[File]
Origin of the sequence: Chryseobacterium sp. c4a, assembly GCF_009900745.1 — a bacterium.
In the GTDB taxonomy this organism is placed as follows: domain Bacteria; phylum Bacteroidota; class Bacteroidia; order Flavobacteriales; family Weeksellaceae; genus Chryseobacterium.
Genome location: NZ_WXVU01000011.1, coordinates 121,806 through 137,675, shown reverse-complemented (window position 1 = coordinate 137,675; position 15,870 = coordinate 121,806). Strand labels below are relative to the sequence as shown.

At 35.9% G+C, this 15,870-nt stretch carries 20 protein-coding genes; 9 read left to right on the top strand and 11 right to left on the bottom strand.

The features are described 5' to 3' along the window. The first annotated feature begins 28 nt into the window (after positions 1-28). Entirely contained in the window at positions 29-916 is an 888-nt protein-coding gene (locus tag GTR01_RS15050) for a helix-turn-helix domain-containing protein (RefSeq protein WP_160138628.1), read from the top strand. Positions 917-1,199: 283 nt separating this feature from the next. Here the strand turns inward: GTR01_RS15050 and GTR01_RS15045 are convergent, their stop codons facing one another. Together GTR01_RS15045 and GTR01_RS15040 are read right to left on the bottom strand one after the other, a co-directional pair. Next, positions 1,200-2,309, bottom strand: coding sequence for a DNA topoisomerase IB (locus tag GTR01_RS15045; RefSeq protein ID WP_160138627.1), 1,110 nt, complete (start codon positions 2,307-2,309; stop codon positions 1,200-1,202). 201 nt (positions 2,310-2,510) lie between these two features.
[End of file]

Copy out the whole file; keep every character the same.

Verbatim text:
Origin of the sequence: Chryseobacterium sp. c4a, assembly GCF_009900745.1 — a bacterium.
In the GTDB taxonomy this organism is placed as follows: domain Bacteria; phylum Bacteroidota; class Bacteroidia; order Flavobacteriales; family Weeksellaceae; genus Chryseobacterium.
Genome location: NZ_WXVU01000011.1, coordinates 121,806 through 137,675, shown reverse-complemented (window position 1 = coordinate 137,675; position 15,870 = coordinate 121,806). Strand labels below are relative to the sequence as shown.

At 35.9% G+C, this 15,870-nt stretch carries 20 protein-coding genes; 9 read left to right on the top strand and 11 right to left on the bottom strand.

The features are described 5' to 3' along the window. The first annotated feature begins 28 nt into the window (after positions 1-28). Entirely contained in the window at positions 29-916 is an 888-nt protein-coding gene (locus tag GTR01_RS15050) for a helix-turn-helix domain-containing protein (RefSeq protein WP_160138628.1), read from the top strand. Positions 917-1,199: 283 nt separating this feature from the next. Here the strand turns inward: GTR01_RS15050 and GTR01_RS15045 are convergent, their stop codons facing one another. Together GTR01_RS15045 and GTR01_RS15040 are read right to left on the bottom strand one after the other, a co-directional pair. Next, positions 1,200-2,309, bottom strand: coding sequence for a DNA topoisomerase IB (locus tag GTR01_RS15045; RefSeq protein ID WP_160138627.1), 1,110 nt, complete (start codon positions 2,307-2,309; stop codon positions 1,200-1,202). 201 nt (positions 2,310-2,510) lie between these two features.